on the chair

the little farmer’s quilt

thread and scissors

joined by the gulls

trio

on the table

little boa

noah and the moon

walking along the grass

on the chair

catching the sun

over the rock

dusty with sun

bronzed

the blanket

squiggly crosses

quilted rock

blanket warming in the sun

the whole quilt

corner on the sand

around the sun

close up of centre

sitting on the quilt

corner folded back

shaking it out

quilt and waves

heading back

maddie the dog

blowing off the chair

Really, every post I write about quilts could start like this “Oh my goodness, it’s finally finished!”  I’m so predictable ;-)

This Little Farmer’s Quilt was one of those spur of the moment quilts I pieced last year.  On a rare Saturday morning off work, I drove out to Gail B’s Patchwork with Noah because I really wanted some of their old Heather Ross fabrics – hopefully the little farmer with her horses.  And yes, they had it!  So I then spent a lovely hour or so gathering soft sunset colours to put with it.  I pictured a sort of round the world quilt but in rectangles not squares, with the Heather Ross fabric as the centrepiece.

It was the last quilt in progress that I shared with my dear old Grandad before he died.  Mum was by his side almost every day during his last few months, and every day family from all over the world would send him photos, little videos, and skype messages that Mum would help him look at at.  Oh he so loved it, and would look at his favourites over and over again.  Especially videos of his greatgrandchildren saying “Love you grandad!  Love you grandad!” He would wave back to them, kiss them on the iPad and say “Love you too sweetie!”

Truly, I cannot agree with anyone who says the internet and all its accompanying technology is destroying our families and societies.  Despite so many of us being so far away, we were all able to be there with Grandad during his last days, sharing funny stories of old, describing what we’d been up to, reminding him of how much he was loved.  It was an incredible blessing.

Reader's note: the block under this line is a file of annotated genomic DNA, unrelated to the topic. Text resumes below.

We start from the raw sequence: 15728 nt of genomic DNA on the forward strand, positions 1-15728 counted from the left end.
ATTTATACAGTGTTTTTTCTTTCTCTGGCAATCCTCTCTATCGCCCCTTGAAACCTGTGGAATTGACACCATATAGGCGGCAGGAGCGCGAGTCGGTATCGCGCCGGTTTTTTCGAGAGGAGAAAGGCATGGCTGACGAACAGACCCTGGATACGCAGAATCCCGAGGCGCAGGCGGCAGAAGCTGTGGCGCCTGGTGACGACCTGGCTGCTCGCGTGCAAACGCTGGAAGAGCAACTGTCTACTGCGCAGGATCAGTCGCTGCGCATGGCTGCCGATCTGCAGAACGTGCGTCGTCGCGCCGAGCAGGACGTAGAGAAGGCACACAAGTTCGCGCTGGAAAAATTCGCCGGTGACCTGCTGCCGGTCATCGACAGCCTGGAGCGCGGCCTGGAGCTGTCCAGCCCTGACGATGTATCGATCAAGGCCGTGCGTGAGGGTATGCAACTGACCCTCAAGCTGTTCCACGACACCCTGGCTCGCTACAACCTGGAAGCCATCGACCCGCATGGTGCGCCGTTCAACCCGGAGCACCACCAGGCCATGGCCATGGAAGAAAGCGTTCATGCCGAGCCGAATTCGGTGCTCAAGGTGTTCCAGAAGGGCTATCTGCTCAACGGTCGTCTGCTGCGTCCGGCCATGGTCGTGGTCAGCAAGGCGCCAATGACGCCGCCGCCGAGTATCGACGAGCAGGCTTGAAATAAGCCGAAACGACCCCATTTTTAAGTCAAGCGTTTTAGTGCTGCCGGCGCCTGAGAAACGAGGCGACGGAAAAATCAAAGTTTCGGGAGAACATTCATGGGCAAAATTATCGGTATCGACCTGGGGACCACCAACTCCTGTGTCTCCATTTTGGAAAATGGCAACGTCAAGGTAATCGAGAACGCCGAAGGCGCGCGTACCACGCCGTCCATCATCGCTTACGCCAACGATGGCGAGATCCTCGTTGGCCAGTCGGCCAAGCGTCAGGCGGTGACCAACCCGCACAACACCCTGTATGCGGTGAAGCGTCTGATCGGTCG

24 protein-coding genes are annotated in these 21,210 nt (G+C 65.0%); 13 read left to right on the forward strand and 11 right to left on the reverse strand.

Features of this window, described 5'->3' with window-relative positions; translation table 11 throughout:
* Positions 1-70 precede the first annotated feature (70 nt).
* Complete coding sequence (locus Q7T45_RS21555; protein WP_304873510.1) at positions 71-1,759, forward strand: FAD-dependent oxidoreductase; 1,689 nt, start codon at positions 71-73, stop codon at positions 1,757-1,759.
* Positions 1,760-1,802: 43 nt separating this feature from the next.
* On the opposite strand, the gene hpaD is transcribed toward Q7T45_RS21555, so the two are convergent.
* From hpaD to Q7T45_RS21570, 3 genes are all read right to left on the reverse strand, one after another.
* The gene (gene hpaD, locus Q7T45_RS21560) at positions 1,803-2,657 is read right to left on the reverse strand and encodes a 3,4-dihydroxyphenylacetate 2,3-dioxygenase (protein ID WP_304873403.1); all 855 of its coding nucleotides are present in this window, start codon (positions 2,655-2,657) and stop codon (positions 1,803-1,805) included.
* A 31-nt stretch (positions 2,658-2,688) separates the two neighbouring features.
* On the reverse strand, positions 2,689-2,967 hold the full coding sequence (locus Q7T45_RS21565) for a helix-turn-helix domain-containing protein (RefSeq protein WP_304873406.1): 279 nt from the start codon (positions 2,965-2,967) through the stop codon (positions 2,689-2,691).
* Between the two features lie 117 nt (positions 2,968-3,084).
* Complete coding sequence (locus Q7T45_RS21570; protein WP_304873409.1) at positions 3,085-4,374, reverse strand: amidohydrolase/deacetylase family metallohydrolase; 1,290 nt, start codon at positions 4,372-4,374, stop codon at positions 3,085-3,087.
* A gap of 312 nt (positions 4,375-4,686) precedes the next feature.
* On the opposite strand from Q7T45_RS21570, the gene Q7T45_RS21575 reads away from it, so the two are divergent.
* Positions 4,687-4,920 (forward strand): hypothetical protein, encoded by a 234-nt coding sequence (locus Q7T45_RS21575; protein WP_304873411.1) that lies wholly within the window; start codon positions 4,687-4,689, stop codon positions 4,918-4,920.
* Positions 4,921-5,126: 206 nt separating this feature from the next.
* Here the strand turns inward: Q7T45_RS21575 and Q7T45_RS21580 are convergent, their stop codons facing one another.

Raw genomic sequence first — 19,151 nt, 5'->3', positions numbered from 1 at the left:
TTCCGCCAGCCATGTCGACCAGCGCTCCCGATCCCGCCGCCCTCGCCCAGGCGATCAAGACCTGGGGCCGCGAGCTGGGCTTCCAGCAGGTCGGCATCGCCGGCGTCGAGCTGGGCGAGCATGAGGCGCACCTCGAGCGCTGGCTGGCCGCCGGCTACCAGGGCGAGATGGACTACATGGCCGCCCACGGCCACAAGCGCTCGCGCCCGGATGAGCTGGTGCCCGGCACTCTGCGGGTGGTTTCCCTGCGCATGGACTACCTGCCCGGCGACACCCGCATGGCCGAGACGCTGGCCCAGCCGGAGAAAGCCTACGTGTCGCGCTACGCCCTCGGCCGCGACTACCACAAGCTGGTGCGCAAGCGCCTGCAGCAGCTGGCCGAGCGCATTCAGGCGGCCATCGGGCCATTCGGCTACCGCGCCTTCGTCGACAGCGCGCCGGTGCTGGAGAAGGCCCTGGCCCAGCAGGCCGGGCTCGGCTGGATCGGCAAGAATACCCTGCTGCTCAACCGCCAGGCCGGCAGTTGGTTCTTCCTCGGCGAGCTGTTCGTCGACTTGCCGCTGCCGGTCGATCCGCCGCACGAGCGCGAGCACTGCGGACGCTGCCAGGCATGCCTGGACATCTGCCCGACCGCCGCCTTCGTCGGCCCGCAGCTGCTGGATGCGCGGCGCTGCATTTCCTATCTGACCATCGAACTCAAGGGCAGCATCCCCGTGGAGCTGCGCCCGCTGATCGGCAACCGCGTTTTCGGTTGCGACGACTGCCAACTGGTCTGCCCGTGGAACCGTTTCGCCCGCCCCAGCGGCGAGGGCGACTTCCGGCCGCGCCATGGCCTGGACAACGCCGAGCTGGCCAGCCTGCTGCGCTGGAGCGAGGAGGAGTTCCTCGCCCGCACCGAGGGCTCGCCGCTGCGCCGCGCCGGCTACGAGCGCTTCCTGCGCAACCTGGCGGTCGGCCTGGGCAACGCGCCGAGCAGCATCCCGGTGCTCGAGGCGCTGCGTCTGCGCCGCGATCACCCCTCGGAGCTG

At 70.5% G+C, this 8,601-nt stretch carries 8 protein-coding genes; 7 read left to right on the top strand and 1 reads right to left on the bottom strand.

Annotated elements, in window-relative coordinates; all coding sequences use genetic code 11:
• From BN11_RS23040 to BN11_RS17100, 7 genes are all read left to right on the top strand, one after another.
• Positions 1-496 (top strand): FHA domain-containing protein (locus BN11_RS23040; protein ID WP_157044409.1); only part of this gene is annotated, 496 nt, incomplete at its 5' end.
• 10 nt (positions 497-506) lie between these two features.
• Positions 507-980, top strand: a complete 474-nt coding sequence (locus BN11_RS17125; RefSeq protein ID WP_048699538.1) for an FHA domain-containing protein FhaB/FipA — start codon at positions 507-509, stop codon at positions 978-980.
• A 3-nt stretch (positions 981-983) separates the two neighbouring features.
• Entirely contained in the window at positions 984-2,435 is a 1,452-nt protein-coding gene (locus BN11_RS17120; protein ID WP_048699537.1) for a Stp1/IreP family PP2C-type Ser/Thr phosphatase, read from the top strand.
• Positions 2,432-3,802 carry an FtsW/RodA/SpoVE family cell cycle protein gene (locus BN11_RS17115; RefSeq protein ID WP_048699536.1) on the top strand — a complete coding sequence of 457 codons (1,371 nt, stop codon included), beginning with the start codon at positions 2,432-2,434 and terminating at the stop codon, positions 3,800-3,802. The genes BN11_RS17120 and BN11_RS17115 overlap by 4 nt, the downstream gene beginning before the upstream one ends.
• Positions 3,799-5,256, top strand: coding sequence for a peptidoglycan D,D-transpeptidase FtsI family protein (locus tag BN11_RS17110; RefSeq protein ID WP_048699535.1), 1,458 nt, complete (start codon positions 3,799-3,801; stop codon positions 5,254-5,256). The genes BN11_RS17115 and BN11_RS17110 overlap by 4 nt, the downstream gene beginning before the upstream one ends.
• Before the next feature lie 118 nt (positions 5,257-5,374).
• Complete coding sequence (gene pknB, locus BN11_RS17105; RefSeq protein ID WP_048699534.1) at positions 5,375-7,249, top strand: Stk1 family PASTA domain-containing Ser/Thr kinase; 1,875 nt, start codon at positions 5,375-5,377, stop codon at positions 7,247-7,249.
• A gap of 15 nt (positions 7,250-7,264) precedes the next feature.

And he and Nanny always wanted to know what I was making so I would send Mum photos and she would share them.  One of Grandad’s gifts was that he never offered shallow praise.  If I played the piano for him, gave him an essay to read, showed him my patchwork or embroidery, I knew I could rely on him to tell me what he loved but also what needed improving.  “Well, you need to work on that passage, don’t you!” he would say when I finished playing a wonky piece “But I loved listening to the opening – you played that well.” And “Well, that’s a nice looking lighthouse, but let’s face it sweetheart, that’s not what our lighthouses look like.  I think you should make it authentic to us.” And “The colours look lovely Doogie, but I think you’ve rushed those points a bit.  I know you could do better.”

I always valued Grandad’s opinion and his encouragement always made me want to go further, stretch myself, work harder.